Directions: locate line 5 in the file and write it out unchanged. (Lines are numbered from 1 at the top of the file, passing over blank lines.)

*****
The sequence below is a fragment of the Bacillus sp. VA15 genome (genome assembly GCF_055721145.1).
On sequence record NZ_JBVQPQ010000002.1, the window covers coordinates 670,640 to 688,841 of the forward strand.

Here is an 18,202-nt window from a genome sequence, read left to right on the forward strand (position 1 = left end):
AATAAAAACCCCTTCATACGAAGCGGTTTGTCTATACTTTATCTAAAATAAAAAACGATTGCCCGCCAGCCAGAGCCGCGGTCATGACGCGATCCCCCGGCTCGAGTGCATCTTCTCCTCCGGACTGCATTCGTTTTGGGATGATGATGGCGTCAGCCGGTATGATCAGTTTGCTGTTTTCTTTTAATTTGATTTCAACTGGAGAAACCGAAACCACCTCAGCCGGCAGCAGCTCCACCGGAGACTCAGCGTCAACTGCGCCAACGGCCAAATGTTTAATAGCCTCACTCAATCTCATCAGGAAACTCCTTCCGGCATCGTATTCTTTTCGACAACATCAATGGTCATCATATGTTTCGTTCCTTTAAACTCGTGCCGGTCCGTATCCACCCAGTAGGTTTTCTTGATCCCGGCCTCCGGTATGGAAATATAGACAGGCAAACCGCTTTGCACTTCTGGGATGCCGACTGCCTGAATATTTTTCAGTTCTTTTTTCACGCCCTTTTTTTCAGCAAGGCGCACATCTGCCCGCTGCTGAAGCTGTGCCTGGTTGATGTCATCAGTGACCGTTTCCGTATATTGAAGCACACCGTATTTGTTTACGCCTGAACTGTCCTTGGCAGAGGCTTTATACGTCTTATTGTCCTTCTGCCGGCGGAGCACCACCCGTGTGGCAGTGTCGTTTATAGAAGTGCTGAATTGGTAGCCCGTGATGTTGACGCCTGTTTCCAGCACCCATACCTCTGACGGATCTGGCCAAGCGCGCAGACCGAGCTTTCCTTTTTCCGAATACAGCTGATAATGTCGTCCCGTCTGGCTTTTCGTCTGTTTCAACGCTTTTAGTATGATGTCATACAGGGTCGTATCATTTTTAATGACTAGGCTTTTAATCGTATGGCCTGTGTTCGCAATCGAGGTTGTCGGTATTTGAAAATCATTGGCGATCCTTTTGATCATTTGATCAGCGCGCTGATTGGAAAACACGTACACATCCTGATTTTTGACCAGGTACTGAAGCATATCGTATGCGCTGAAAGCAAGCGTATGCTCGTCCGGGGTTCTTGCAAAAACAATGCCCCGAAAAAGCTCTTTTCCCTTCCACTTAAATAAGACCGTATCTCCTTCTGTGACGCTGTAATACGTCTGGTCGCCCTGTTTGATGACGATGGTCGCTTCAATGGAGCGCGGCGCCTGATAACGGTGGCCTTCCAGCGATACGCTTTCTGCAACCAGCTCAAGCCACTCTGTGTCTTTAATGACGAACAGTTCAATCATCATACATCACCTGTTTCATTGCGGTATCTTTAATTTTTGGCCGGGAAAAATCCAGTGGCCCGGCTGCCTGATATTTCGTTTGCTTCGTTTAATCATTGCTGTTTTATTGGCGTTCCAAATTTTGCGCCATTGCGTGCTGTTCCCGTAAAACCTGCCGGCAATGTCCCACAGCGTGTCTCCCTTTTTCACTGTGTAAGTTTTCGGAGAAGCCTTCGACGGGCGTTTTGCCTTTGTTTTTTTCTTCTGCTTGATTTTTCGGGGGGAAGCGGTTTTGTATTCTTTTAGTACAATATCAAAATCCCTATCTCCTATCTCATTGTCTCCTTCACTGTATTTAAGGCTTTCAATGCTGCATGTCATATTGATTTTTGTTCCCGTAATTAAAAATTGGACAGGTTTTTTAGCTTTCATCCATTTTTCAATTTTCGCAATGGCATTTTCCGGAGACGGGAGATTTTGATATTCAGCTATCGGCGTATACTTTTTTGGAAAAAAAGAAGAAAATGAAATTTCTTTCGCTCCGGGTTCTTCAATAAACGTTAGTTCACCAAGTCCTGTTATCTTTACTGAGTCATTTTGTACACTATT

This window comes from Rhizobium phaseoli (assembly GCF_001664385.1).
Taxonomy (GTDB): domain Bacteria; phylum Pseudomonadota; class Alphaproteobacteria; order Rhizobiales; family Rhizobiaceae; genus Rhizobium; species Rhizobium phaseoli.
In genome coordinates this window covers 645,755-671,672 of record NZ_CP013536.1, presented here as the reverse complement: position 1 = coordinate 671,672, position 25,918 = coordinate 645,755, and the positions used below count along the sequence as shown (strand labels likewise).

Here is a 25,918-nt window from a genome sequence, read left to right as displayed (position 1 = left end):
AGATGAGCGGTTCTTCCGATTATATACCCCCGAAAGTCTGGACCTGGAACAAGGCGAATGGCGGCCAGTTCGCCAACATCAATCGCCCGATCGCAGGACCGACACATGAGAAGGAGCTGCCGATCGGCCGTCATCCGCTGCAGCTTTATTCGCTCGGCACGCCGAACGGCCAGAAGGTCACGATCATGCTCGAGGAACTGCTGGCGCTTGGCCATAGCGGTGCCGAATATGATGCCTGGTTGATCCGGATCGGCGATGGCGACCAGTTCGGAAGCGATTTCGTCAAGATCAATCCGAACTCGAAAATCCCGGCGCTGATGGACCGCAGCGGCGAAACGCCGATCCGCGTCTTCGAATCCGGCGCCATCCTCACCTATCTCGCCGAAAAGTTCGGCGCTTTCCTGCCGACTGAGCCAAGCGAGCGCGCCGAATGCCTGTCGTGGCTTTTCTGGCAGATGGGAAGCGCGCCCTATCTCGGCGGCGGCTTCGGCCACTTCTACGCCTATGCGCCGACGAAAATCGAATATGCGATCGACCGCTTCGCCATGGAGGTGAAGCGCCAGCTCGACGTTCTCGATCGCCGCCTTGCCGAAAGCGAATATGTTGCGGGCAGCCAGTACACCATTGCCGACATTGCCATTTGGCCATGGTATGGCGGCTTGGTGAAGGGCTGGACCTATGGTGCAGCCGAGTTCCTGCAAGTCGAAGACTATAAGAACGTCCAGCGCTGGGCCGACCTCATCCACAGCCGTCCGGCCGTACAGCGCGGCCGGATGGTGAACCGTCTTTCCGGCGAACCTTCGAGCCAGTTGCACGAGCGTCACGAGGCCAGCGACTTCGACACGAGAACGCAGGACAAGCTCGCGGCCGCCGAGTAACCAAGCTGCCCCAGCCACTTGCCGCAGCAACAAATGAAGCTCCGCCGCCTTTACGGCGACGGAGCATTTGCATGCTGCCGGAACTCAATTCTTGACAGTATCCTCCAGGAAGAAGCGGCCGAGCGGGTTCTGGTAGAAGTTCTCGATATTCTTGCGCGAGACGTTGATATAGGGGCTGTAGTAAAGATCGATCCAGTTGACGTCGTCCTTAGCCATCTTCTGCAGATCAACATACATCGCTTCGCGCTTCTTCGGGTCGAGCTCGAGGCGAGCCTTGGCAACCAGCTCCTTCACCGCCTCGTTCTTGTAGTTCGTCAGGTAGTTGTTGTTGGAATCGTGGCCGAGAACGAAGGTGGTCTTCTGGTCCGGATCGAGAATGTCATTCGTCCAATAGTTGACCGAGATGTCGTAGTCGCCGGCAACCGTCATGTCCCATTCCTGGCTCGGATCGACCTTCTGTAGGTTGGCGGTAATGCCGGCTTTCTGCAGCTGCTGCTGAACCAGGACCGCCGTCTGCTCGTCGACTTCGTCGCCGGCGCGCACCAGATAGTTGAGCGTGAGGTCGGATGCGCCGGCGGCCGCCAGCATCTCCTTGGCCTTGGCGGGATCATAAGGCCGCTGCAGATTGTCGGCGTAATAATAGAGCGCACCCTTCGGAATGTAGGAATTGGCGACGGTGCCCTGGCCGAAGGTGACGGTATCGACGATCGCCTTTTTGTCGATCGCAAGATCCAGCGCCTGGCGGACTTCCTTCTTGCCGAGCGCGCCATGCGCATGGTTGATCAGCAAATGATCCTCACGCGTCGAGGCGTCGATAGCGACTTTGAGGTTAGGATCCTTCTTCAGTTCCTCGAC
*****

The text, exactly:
This window comes from Rhizobium phaseoli (assembly GCF_001664385.1).